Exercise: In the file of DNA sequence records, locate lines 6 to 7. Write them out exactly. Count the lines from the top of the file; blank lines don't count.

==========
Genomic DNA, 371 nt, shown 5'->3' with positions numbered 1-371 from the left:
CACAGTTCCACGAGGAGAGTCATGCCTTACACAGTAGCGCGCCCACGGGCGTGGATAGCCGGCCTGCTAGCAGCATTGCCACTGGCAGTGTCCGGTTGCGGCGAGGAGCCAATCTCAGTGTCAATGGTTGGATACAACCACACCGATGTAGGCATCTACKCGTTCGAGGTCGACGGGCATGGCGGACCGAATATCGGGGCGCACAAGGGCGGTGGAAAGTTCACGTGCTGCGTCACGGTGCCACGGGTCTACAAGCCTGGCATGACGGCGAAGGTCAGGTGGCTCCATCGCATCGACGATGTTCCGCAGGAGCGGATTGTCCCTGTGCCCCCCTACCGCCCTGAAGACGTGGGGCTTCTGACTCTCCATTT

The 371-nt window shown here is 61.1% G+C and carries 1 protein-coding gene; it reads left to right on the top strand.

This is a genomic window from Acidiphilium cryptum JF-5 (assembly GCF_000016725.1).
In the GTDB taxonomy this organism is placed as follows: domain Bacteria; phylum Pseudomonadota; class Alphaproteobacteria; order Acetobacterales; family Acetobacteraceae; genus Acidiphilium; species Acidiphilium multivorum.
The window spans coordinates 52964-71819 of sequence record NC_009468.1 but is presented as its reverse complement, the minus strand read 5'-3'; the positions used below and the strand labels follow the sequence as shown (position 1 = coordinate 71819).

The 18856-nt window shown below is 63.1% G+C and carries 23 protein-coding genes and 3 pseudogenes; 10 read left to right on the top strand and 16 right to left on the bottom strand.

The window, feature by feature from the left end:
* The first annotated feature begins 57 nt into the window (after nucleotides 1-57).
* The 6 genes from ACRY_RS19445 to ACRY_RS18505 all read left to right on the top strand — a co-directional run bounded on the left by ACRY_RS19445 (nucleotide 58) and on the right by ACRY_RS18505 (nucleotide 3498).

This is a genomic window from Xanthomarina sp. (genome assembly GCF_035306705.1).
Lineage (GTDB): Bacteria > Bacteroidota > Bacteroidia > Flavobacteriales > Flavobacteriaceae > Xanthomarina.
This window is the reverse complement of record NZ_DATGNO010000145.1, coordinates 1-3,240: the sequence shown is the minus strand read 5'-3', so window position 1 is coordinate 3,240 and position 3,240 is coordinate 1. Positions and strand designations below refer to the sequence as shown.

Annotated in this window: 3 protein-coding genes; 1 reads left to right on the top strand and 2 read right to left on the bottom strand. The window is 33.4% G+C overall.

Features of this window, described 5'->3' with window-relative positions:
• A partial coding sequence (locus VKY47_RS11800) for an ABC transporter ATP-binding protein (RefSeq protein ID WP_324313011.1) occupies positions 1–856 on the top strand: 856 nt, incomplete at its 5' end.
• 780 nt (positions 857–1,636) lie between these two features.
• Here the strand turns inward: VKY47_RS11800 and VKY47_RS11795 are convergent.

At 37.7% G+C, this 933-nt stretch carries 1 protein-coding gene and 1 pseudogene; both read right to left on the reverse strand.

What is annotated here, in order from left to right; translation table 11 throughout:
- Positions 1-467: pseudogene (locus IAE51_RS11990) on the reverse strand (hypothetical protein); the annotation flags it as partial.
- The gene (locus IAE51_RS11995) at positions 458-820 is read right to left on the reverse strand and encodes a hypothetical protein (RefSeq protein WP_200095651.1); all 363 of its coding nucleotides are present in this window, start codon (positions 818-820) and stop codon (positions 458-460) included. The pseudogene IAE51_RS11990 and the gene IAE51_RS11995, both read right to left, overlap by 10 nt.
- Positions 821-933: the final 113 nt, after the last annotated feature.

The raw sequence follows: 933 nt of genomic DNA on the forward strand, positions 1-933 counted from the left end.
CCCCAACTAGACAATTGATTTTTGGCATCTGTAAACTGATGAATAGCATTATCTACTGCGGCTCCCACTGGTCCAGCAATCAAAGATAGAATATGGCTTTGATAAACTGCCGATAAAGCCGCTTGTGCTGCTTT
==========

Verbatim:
The window spans coordinates 52964-71819 of sequence record NC_009468.1 but is presented as its reverse complement, the minus strand read 5'-3'; the positions used below and the strand labels follow the sequence as shown (position 1 = coordinate 71819).

The 18856-nt window shown below is 63.1% G+C and carries 23 protein-coding genes and 3 pseudogenes; 10 read left to right on the top strand and 16 right to left on the bottom strand.